Served: 11¼ years
January 13, 1905 to April 25, 1916
On April 25, 1916, shortly before noon, 20-year-old William Groendike, of 7130 Rosewood Avenue, was in Louis Katz’ pawnshop at 518 Central Avenue at Longworth Street (now the Cincinnati Fire Department Memorial). Groendike had already purchased and taken possession of an unloaded .45 caliber revolver and was acting as if he was negotiating for a violin, but his intentions were to rob Katz. Cincinnati Detectives Albert Wegener and William Sweeney happened to walk in, saw Katz was busy, and told him that they would be back in five minutes.
April 25 was also a voting day for the primary. On Longworth Street, just east of Central, a temporary voting booth was set up and 43-year-old Patrolman Robins, of 722 W. 9th Street, was detailed to protect it.
Groendike, knowing the detectives were coming back, felt compelled to act quickly. When Katz turned away from him, Groendike reached out and struck Katz on the side of the head with the revolver in an effort to knock him out. Katz was stunned, but conscious, and came out from behind the counter and grappled with Groendike. Groendike pulled from his pocket a loaded .25 caliber pistol and shot at Katz, hitting him in the wrist, and ran from the store with Katz in pursuit yelling, “Stop! Thief!”
Groendike nearly ran into Patrolman Robins. There was a short struggle and Patrolman Robins quickly took control, but on the way back to the pawnshop, Groendike reached into his trouser pocket, grabbed his pistol, placed it directly to Patrolman Robins’s side, and pulled the trigger. Patrolman Robins reeled and fell into the arms of Jack Rubenstein who had tried to assist in the pursuit of Groendike. Groendike took flight once more.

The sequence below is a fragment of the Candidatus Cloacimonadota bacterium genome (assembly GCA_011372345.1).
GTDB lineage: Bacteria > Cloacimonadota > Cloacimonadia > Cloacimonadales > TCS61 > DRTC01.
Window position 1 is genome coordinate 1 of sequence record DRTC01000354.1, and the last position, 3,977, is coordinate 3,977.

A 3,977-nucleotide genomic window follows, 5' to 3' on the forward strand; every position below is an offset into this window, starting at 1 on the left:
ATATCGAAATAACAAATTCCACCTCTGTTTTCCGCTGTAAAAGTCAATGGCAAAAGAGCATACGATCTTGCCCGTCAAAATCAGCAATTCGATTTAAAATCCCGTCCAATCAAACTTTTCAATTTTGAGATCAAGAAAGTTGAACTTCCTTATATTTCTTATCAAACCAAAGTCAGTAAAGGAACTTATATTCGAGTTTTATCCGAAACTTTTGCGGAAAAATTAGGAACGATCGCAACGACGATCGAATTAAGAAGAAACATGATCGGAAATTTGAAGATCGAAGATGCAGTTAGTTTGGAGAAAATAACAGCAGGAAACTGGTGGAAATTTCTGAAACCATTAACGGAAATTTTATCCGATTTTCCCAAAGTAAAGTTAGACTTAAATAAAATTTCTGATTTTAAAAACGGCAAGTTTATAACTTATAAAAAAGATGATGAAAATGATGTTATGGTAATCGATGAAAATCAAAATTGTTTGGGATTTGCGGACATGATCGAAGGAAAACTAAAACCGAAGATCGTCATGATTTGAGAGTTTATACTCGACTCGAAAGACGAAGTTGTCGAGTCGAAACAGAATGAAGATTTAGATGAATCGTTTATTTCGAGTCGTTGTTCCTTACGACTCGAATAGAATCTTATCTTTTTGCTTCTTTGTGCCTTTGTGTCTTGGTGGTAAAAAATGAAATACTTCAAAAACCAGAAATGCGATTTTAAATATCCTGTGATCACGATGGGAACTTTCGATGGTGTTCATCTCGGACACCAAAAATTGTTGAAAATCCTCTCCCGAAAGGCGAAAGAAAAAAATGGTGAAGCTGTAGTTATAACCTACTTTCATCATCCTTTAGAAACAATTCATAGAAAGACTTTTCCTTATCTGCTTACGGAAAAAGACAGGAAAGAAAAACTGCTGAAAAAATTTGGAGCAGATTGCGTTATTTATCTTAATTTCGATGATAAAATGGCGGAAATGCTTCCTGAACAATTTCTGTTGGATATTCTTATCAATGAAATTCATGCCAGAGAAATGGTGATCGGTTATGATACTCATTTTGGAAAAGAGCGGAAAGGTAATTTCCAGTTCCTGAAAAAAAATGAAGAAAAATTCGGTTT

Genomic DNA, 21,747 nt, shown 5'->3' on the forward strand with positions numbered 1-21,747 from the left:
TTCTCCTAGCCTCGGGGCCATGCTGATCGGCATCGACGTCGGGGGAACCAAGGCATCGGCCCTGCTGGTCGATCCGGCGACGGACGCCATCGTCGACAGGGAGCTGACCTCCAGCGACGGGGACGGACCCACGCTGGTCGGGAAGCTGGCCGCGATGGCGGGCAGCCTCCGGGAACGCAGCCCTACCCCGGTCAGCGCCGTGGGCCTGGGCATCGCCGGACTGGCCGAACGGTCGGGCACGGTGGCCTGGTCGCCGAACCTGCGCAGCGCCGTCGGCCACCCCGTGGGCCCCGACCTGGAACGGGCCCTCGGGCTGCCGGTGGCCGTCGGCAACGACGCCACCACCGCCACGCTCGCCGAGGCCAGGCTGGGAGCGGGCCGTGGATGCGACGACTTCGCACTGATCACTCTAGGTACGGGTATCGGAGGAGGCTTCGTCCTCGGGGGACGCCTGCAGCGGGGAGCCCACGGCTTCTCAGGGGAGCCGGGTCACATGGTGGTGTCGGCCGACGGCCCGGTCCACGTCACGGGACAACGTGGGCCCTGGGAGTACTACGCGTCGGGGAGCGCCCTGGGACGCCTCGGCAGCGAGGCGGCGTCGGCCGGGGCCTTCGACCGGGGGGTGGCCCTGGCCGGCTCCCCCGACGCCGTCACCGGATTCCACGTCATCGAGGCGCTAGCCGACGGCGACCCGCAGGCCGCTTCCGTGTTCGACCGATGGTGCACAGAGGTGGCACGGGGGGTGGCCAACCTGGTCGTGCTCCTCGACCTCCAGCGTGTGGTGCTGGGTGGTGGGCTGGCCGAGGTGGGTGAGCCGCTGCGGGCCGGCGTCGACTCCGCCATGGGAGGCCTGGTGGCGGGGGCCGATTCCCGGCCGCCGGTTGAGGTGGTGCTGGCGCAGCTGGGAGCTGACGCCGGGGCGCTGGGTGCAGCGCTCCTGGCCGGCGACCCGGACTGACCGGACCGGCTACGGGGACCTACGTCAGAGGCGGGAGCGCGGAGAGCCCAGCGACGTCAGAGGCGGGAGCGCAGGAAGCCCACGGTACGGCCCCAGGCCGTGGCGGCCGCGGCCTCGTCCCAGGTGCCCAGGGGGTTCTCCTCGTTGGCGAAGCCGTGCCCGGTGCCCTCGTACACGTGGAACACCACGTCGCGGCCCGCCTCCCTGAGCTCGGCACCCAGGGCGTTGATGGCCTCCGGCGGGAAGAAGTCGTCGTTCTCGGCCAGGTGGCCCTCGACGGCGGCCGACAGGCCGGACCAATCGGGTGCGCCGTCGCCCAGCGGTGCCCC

Detectives Wegener and Sweeney were also running to the scene and had just rounded the corner when Groendike shot Patrolman Robins. Groendike, running east on Longworth, saw them and fired a shot at them. Detective Wegener, who already had is revolver at the ready, returned fire. Two of his three shots took effect; one passing through Groendike’s torso and the other lodging in his spine paralyzing him below the waist.
The officers commandeered a passing Sullivan Ambulance which took Patrolman Robins to General Hospital. He lost consciousness on the way and died soon after arrival. A patrol wagon responded and took Groendike and Katz to General Hospital. Surgeons gave Groendike a 1 in 1000 chance to survive. He died two days later on April 27. Katz survived.
Patrolman Robins left a wife, May E. Robins, and a 5-year-old son, Johnny Robins. Funeral services were held at St. Peter in Chains Cathedral. Company A of the Police Department escorted him to his burial on April 28, 1916 in St. Joseph (New) Cemetery. Pallbearers included Detectives Sweeney and Hanrahan.
The next year, November 12, 1917, Detective Wegener would also die in the line of duty at another pawnshop on Central Avenue near Longworth.
If you have information, artifacts, archives, or images regarding this officer or the incident, please contact the Greater Cincinnati Police Museum at Director@police-museum.org.
This narrative was revised on April 30, 2013, by Cincinnati Police Lieutenant Stephen R. Kramer (Retired), Greater Cincinnati Police Historical Society President. All rights are reserved to him and the Greater Cincinnati Police Historical Society.